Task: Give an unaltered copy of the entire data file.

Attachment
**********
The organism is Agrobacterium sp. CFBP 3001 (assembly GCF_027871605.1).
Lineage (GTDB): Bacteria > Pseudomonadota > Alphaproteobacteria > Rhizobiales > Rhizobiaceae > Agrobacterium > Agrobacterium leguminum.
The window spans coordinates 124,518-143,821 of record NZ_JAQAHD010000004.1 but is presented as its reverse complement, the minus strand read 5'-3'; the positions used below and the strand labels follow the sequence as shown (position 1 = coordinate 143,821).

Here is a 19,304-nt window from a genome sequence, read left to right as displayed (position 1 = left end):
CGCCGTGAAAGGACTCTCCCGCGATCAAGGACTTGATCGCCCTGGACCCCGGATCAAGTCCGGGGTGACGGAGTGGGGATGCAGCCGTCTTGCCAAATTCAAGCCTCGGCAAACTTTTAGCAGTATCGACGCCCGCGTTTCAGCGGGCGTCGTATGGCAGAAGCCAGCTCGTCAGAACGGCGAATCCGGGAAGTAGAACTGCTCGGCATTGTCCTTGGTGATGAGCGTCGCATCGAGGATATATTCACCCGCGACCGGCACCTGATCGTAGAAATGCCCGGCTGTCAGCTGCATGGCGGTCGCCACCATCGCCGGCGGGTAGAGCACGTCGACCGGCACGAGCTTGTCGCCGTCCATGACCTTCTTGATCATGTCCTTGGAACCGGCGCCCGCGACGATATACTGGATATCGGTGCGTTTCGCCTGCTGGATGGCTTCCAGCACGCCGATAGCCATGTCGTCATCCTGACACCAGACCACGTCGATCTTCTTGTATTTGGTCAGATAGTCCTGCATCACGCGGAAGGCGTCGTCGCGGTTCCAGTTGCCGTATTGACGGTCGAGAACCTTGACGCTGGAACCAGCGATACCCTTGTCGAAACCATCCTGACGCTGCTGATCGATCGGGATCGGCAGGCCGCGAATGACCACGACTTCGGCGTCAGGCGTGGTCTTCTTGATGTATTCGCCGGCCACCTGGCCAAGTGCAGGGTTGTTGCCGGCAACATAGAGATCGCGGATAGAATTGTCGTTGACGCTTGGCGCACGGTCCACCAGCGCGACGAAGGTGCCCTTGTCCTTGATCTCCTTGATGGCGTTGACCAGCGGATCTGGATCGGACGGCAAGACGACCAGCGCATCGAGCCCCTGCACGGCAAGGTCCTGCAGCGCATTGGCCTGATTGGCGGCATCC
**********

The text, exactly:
The organism is Agrobacterium sp. CFBP 3001 (assembly GCF_027871605.1).
Lineage (GTDB): Bacteria > Pseudomonadota > Alphaproteobacteria > Rhizobiales > Rhizobiaceae > Agrobacterium > Agrobacterium leguminum.
The window spans coordinates 124,518-143,821 of record NZ_JAQAHD010000004.1 but is presented as its reverse complement, the minus strand read 5'-3'; the positions used below and the strand labels follow the sequence as shown (position 1 = coordinate 143,821).

Here is a 19,304-nt window from a genome sequence, read left to right as displayed (position 1 = left end):
CGCCGTGAAAGGACTCTCCCGCGATCAAGGACTTGATCGCCCTGGACCCCGGATCAAGTCCGGGGTGACGGAGTGGGGATGCAGCCGTCTTGCCAAATTCAAGCCTCGGCAAACTTTTAGCAGTATCGACGCCCGCGTTTCAGCGGGCGTCGTATGGCAGAAGCCAGCTCGTCAGAACGGCGAATCCGGGAAGTAGAACTGCTCGGCATTGTCCTTGGTGATGAGCGTCGCATCGAGGATATATTCACCCGCGACCGGCACCTGATCGTAGAAATGCCCGGCTGTCAGCTGCATGGCGGTCGCCACCATCGCCGGCGGGTAGAGCACGTCGACCGGCACGAGCTTGTCGCCGTCCATGACCTTCTTGATCATGTCCTTGGAACCGGCGCCCGCGACGATATACTGGATATCGGTGCGTTTCGCCTGCTGGATGGCTTCCAGCACGCCGATAGCCATGTCGTCATCCTGACACCAGACCACGTCGATCTTCTTGTATTTGGTCAGATAGTCCTGCATCACGCGGAAGGCGTCGTCGCGGTTCCAGTTGCCGTATTGACGGTCGAGAACCTTGACGCTGGAACCAGCGATACCCTTGTCGAAACCATCCTGACGCTGCTGATCGATCGGGATCGGCAGGCCGCGAATGACCACGACTTCGGCGTCAGGCGTGGTCTTCTTGATGTATTCGCCGGCCACCTGGCCAAGTGCAGGGTTGTTGCCGGCAACATAGAGATCGCGGATAGAATTGTCGTTGACGCTTGGCGCACGGTCCACCAGCGCGACGAAGGTGCCCTTGTCCTTGATCTCCTTGATGGCGTTGACCAGCGGATCTGGATCGGACGGCAAGACGACCAGCGCATCGAGCCCCTGCACGGCAAGGTCCTGCAGCGCATTGGCCTGATTGGCGGCATCC